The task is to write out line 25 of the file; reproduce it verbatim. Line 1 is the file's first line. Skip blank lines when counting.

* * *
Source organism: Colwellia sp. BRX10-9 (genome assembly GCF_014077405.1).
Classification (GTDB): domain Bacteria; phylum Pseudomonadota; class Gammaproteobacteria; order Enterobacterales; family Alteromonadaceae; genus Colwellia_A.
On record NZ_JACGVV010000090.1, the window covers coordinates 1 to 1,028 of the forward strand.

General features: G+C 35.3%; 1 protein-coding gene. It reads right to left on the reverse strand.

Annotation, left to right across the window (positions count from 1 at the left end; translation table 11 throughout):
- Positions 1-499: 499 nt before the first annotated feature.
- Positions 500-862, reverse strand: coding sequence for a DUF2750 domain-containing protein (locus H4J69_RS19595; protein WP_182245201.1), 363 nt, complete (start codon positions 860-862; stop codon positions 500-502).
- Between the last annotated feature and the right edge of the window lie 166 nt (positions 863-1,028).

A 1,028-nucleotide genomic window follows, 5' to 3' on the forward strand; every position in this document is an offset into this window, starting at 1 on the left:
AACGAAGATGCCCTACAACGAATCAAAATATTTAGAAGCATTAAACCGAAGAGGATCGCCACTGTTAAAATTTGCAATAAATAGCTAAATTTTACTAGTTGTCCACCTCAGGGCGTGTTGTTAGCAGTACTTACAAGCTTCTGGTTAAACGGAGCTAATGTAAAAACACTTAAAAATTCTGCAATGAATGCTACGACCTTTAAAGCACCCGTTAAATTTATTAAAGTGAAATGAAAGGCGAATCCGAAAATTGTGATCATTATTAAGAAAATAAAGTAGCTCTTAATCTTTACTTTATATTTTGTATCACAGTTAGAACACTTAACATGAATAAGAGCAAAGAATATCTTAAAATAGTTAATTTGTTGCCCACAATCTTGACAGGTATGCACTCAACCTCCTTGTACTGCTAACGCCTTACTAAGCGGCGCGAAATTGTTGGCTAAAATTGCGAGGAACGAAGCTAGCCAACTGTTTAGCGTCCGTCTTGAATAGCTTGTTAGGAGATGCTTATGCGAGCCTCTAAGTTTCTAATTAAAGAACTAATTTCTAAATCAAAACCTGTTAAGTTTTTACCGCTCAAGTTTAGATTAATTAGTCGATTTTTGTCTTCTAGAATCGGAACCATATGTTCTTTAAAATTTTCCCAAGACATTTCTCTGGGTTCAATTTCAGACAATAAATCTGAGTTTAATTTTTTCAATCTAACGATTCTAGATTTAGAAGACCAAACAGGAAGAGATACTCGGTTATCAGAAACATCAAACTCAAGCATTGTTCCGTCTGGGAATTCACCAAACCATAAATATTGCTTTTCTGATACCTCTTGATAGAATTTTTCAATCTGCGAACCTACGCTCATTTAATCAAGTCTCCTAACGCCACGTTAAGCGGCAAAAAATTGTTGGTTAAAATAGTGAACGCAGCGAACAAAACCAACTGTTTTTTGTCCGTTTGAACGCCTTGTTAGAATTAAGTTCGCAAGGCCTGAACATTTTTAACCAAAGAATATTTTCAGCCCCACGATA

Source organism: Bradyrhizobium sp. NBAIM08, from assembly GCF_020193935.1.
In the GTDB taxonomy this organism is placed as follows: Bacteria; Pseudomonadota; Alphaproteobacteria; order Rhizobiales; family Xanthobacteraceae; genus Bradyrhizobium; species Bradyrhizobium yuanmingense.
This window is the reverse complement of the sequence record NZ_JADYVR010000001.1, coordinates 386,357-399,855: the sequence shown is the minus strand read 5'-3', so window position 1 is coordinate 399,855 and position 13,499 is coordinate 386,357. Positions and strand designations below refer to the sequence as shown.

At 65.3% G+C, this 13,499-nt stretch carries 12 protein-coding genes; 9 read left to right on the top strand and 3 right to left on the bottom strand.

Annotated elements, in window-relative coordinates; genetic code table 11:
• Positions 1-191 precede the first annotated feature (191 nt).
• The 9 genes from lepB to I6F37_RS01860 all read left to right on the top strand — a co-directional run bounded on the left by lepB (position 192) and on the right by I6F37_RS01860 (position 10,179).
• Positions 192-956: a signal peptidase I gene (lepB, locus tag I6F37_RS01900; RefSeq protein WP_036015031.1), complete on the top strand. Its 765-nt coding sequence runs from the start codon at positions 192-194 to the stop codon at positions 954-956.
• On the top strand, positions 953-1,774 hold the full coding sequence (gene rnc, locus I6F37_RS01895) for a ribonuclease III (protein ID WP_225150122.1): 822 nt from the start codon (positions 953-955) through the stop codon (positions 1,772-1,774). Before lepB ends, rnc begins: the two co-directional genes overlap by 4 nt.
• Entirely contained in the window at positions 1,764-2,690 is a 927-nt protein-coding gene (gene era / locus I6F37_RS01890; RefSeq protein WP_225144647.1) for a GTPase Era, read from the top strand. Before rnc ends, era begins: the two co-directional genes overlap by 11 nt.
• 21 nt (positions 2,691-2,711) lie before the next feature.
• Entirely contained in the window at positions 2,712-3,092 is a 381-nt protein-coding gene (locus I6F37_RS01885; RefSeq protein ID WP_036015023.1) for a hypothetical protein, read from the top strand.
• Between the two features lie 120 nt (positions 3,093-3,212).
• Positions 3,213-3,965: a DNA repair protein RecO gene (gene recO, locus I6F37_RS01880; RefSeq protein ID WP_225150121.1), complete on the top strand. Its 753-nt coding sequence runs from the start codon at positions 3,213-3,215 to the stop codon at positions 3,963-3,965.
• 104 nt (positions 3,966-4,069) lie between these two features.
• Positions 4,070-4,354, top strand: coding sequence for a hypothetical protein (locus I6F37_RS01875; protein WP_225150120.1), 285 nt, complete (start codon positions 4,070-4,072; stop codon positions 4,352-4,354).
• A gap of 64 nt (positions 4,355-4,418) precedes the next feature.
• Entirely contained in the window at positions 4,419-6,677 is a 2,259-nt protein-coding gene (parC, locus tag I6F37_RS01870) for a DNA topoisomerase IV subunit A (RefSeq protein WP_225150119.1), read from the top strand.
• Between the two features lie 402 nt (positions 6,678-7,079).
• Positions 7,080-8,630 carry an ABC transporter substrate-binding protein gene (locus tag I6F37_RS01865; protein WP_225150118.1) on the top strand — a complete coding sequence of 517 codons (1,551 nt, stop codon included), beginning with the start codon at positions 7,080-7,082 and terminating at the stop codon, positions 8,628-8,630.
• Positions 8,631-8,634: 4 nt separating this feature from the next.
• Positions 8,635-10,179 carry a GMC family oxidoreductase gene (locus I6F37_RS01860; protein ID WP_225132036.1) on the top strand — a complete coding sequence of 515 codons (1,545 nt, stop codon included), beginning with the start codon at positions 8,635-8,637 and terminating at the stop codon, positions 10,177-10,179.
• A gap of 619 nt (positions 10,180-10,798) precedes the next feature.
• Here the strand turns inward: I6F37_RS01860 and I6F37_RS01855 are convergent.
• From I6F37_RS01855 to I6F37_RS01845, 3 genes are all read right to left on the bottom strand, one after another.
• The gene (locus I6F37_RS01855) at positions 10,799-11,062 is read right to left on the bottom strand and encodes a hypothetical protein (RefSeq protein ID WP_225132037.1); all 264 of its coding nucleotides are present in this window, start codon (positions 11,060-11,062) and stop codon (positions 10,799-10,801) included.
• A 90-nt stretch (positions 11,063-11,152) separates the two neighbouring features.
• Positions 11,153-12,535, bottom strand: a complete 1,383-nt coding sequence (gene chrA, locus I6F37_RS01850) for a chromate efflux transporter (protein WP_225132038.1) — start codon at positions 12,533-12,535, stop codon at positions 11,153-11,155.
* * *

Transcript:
• 104 nt (positions 3,966-4,069) lie between these two features.